Dentistry for Kids
When should I schedule my child’s first trip to the dentist? Should my 3-year-old be flossing? How do I know if my child needs braces?
Many parents have a tough time judging how much dental care their kids need. They know they want to prevent cavities, but they don’t always know the best way to do so.
When Should Dental Care Start?
Proper dental care begins before a baby’s first tooth appears. Just because you can’t see the teeth doesn’t mean they aren’t there. Teeth actually begin to form in the second trimester of pregnancy. At birth, your baby has 20 primary teeth, some of which are fully developed in the jaw. Running a damp washcloth over a baby’s gums daily will help clear away harmful bacteria
Even babies can develop tooth decay if good feeding habits aren’t practiced. Putting a baby to sleep with a bottle might be convenient, but can harm the baby’s teeth. When the sugars from juice or milk remain on a baby’s teeth for hours, they can eat away at the enamel, creating a condition known as bottle mouth. Pocked, pitted, or discolored front teeth are signs of bottle mouth. Severe cases result in cavities and the need to pull all of the front teeth until the permanent ones grow in.
Parents and childcare providers should help young kids set specific times for drinking each day because sucking on a bottle throughout the day can be equally damaging to young teeth.
If Your Child Has a Problem
If you are prone to tooth decay or gum disease, your kids may be at higher risk as well. Therefore, sometimes even the most diligent brushing and flossing will not prevent a cavity. Be sure to call your dentist if your child complains of tooth pain, which could be a sign of a cavity that needs treatment.
New materials mean dentists have more filling and repair options than ever. Composite resin (white filling) is the substance of choice for fillings in permanent and primary teeth, because they do not cause stress on the teeth like metal fillings. These resins bond to the teeth so the filling won’t pop out and can be used to rebuild teeth damaged through injury or conditions such as cleft palate. Tooth-colored resins are also more attractive. At Water’s Edge Dentistry we use BPA Free composite resin.
But in cases of fracture, extensive decay, or malformation of baby teeth, dentists often opt for stainless steel crowns. Crowns maintain the tooth while preventing the decay from spreading.
Extracting primary teeth may be necessary in circumstances when decay has left very little to no healthy tooth structure behind required to restore a tooth. However, remember that if extract a primary tooth before the permanent tooth has developed it is very important to have a space maintaining device placed by a dentist in order to allow proper development of the arch. Research by the American Association of Pediatric Dentistry (AAPD) shows that children who have their primary teeth extracted before their permanent teeth are fully developed have a much higher rate of developing jaw issues, including TMJ disorders, deformities in the jaw, and extreme teeth crowding/spacing, as a teenager or an adult.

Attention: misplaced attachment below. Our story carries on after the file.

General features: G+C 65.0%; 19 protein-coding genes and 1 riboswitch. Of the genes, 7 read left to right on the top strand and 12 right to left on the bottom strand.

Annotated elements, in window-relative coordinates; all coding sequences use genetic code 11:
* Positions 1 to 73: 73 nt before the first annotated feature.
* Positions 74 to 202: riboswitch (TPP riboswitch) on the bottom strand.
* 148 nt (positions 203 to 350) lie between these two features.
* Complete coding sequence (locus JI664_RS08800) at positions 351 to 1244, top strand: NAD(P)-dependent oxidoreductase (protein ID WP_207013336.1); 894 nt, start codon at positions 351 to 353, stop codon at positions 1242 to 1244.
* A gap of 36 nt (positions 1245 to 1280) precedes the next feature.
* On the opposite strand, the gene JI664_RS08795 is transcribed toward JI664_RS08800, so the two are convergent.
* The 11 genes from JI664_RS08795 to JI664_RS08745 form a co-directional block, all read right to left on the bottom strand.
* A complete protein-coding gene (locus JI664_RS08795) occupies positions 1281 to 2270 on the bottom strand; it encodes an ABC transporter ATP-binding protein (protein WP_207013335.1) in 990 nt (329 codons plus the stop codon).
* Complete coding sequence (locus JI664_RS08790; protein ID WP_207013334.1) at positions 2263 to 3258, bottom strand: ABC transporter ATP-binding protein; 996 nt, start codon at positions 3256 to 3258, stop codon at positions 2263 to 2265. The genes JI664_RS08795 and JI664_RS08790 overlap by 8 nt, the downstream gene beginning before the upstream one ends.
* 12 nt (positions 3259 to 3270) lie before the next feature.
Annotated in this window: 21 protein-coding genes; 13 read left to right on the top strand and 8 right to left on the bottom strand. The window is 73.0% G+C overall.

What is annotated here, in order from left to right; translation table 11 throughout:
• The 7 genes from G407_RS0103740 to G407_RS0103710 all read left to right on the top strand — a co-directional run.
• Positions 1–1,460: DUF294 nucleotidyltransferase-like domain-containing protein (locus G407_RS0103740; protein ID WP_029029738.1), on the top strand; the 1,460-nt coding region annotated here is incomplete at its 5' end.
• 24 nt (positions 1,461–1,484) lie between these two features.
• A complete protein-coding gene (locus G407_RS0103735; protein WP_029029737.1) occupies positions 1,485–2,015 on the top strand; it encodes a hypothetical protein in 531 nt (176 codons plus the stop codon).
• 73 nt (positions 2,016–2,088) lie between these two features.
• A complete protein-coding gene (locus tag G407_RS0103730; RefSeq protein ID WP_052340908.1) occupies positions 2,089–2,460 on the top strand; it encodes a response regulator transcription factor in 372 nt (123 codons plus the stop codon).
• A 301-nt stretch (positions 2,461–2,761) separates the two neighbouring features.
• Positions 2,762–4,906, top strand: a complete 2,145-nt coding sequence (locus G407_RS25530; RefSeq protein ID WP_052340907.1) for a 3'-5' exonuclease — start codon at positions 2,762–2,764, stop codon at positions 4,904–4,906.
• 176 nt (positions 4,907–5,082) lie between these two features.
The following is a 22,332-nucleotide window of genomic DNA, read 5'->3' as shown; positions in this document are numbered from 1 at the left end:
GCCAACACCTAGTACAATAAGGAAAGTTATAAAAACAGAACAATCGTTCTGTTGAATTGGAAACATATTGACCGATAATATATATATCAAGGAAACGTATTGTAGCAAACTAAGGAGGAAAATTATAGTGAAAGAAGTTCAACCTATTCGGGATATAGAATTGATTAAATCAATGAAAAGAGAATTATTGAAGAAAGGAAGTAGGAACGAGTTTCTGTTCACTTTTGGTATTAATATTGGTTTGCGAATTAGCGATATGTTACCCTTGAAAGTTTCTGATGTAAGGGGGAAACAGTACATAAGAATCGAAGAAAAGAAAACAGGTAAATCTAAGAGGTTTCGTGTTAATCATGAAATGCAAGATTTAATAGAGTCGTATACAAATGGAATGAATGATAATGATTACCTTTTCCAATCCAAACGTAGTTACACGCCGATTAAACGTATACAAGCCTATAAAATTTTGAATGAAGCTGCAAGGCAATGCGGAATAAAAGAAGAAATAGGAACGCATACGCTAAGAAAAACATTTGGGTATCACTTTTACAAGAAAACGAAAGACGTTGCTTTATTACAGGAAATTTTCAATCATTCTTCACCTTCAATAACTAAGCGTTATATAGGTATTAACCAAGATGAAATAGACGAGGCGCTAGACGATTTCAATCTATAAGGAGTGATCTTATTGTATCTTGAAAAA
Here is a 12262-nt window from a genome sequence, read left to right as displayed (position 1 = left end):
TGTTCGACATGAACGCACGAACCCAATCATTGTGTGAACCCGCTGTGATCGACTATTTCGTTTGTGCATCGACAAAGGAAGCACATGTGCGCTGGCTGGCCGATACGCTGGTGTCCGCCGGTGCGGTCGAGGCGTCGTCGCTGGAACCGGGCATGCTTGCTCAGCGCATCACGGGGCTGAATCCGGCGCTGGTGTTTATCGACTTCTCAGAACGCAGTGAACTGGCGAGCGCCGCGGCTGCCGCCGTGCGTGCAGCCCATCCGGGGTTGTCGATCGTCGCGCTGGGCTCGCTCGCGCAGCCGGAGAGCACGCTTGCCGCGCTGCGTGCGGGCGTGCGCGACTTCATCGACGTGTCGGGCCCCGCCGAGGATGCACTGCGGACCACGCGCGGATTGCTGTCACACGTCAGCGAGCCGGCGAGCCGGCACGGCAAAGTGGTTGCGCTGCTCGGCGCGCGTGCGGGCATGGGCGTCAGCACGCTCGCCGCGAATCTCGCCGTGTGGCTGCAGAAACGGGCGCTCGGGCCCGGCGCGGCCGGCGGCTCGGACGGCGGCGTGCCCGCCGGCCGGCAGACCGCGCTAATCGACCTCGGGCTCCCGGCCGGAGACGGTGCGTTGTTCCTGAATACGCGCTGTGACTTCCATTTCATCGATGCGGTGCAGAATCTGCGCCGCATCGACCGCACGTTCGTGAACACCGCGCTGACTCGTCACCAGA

As children develop, their bite and the straightness of their teeth can become an issue. Orthodontic treatment begins earlier now than it used to, but what once was a symbol of preteen embarrassment – a mouth filled with metal wires and braces – is a relic of the past. Kids as young as age 7 now sport corrective appliances, and efficient, plastic-based materials have replaced some old-fashioned metal appliances.
Dentists know that manipulation of teeth at a younger age can be easier and more effective in the long run. Younger children’s teeth can be positioned with relatively minor orthodontia, thus preventing major orthodontic treatment later on.
As kids grow, plan on routine dental checkups anywhere from once every 3 months to once a year, depending on the dentist’s recommendations. Limiting intake of sugary foods and regular brushing and flossing all contribute to a child’s dental health. Your partnership with the dentist will help ensure healthy teeth and a beautiful smile.
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Dental treatment is an excellent investment in an individual’s medical and psychological well-being. Financial considerations should not be an obstacle to obtaining this important health service. Being sensitive to the fact that different people have different needs in fulfilling their financial obligations, we are providing the following payment options.
1203 Two Island Ct #101
Mt Pleasant, SC 29466